Most tornadoes of that size maintain a fairly straight heading and make a left turn as they weaken. This tornado arced to the southeast, riding the southern edge of the mesocyclone. It was then slung-shot sharply northeast, growing in size, speed and intensity as it turned. It became so powerful that it pulled the tornado cyclone — the wall cloud itself — to the ground sometime after it crossed Highway 81.
The 2.6-mile-wide wedge was incredible, but its winds weren't all that powerful. Inside of it, though, were swarms of sub-vortices, 200-yard-wide tornadoes within the tornado, whose wind speeds approached 300 mph. Combined with the way it wreathed itself in rain drawn from the mesocyclone it orbited, this tornado, in the words of veteran chaser Amos Magliocco, "was designed to kill storm chasers."
Garfield believes that from their position to the north of the tornado, no one in the car saw it coming through the rain until it was too late. "I did the calculation. If you're spanning from a mile to two and a half miles wide in five minutes, it adds another 5 to 10 mph to your effective speed. So, if you're talking 45- to 50-mph actual storm motion, what you're ending up with, effectively, is a 55- to 60-mph closing speed. That's highway speed that the edge of the tornado is coming at you, and your expectation is for speeds of 20 to 30 mph. If you think you have five minutes based on what your expectation of the scenario is, you actually only have two and a half minutes to get out of there."
Can't we use airborne (or non-airborne for that matter) drones to investigate tornadoes now? They're faster, inexpensive-ish, flexible, can be designed to be disposable, and can reach any altitude along the tornado and fly right into it. Although they may enjoy it, it seems such a waste to put people with so much knowledge in harm's way.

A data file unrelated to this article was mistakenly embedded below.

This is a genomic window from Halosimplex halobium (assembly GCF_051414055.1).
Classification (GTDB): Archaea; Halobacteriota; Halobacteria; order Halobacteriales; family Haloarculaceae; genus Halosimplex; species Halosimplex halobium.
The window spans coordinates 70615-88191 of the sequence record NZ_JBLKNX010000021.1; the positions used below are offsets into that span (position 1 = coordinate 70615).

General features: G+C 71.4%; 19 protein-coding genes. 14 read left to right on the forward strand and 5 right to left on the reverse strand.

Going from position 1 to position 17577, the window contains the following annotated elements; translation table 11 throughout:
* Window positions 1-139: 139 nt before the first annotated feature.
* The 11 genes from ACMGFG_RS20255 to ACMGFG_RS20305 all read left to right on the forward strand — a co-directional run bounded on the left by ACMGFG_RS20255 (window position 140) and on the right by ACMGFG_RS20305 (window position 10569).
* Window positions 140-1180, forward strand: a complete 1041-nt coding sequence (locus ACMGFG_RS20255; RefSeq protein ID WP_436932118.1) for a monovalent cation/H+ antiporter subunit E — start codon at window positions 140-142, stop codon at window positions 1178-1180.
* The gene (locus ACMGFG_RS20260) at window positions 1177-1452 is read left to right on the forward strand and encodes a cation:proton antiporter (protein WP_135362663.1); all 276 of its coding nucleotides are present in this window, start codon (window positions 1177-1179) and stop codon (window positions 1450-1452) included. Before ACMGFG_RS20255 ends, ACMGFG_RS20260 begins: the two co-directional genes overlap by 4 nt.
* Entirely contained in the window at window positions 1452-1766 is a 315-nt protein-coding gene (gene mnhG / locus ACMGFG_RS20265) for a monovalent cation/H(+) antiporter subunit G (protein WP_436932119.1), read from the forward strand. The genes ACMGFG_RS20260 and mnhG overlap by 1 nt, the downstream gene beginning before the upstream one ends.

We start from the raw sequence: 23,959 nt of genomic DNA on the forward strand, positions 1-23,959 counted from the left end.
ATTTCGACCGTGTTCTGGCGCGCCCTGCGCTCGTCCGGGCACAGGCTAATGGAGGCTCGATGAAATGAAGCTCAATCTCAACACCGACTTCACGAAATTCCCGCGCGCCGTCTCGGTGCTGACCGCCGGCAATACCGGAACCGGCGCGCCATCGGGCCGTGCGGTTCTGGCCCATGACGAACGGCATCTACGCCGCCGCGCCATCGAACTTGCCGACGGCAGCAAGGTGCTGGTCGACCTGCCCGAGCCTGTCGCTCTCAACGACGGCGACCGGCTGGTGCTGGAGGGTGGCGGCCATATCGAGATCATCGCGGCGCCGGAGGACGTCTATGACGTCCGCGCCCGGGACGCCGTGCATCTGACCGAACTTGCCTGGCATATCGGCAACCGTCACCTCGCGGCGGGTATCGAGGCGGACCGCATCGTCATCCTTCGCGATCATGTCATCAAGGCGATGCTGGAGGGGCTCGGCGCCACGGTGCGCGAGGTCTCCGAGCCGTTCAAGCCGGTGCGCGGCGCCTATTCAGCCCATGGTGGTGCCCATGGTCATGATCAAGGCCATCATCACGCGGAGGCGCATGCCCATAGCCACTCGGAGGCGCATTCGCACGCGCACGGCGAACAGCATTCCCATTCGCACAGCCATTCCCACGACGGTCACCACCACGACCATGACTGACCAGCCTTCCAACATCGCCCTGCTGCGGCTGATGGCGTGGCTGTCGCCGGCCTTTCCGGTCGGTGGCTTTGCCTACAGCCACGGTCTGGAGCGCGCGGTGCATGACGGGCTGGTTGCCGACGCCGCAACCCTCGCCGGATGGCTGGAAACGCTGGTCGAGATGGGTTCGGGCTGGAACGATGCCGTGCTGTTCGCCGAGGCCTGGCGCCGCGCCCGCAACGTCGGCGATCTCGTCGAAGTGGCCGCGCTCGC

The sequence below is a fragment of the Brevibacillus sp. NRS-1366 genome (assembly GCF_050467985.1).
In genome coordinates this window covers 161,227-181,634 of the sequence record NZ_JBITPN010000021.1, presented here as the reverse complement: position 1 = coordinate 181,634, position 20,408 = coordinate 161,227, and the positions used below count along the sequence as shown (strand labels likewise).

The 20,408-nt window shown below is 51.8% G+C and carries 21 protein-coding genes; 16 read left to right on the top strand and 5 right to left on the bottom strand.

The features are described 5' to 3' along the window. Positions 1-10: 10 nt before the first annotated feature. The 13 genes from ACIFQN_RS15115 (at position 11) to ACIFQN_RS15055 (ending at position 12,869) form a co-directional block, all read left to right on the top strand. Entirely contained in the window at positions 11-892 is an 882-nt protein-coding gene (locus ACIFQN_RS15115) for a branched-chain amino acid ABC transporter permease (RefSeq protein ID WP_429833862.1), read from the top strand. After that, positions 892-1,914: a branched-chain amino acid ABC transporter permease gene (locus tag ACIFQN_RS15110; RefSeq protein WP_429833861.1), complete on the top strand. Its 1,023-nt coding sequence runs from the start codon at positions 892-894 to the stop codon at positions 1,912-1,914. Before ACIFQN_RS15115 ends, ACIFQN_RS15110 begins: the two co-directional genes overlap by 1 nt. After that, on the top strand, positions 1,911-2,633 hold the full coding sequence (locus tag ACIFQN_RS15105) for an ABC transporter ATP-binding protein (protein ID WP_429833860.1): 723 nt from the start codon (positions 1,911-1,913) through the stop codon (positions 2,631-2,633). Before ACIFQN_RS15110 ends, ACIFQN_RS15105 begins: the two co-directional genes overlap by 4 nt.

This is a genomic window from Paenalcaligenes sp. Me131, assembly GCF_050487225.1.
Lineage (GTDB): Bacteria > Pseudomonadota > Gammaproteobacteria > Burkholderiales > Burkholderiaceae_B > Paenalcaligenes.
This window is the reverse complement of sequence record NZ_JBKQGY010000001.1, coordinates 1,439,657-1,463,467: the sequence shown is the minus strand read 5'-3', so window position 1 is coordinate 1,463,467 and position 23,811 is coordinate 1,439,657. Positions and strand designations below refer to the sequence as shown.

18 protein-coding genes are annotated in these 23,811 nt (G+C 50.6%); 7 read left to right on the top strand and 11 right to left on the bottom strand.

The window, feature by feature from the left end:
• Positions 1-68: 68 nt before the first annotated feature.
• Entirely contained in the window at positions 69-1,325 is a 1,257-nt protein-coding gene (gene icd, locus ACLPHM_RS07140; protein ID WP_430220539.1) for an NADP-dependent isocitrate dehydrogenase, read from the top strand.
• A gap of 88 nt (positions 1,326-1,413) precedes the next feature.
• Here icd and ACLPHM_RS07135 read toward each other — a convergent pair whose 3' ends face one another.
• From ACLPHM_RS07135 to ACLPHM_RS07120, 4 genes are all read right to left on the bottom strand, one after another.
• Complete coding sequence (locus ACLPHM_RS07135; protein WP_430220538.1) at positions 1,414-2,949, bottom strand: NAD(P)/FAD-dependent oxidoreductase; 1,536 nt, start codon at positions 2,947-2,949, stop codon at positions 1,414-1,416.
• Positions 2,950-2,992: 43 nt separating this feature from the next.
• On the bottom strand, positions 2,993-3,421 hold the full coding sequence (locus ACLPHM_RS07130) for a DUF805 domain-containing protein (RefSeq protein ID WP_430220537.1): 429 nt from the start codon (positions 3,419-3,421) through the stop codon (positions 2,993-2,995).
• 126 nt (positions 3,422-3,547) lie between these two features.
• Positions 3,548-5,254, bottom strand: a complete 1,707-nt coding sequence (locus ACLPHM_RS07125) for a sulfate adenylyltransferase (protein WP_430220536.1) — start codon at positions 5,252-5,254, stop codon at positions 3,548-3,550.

R.I.P. Tim and Paul, that was such a sad day. Good article on an amazing and selfless researcher who died doing what he loved, trying to learn how to predict storms and save lives a real tragedy and loss for all of us that call Tornado Alley home.
@hal0 This has actually been suggested and tested but there's a few problems with it. Because they are aircraft, the FAA has been deterring progress with it because they are worried about it causing issues with other aircraft and they will only approve of the flight of drones by people that have undergone proper pilot training and even then, they have to communicate to the FAA as a pilot while flying it. In an area with little or no cell signal it can be extremely difficult to communicate with anyone other than with CB radios.
The other issue with drones is transportation. In order to get close enough to the tornado to get any kind of useful information, it would have to be a larger drone that is capable of dealing with 100+ mph inflow winds (not the tornado) as well as the outer circulation of the tornado itself. It would be very difficult to transport an aircraft like that that is deployable at a moments notice. Bringing a trailer is a bad idea as a lot of the time during a chase, you're on a back-country dirt road that is only big enough for a passenger vehicle to turn around (which happens frequently).
It's a good idea but the implementation of it could take a lot of effort and the FAA isn't the easiest agency to work with.
-source; Researcher at NCAR, Meteorologist, Storm Chaser, I was also at the El Reno tornado and almost met a similar fate to TWISTEX. On a side note, a lot of my friends and colleagues knew Tim and Paul and were devastated by what happened. They were as careful as possible but this storm was not like others.
Let me know if you want to know more. I enjoy sharing information about these topics.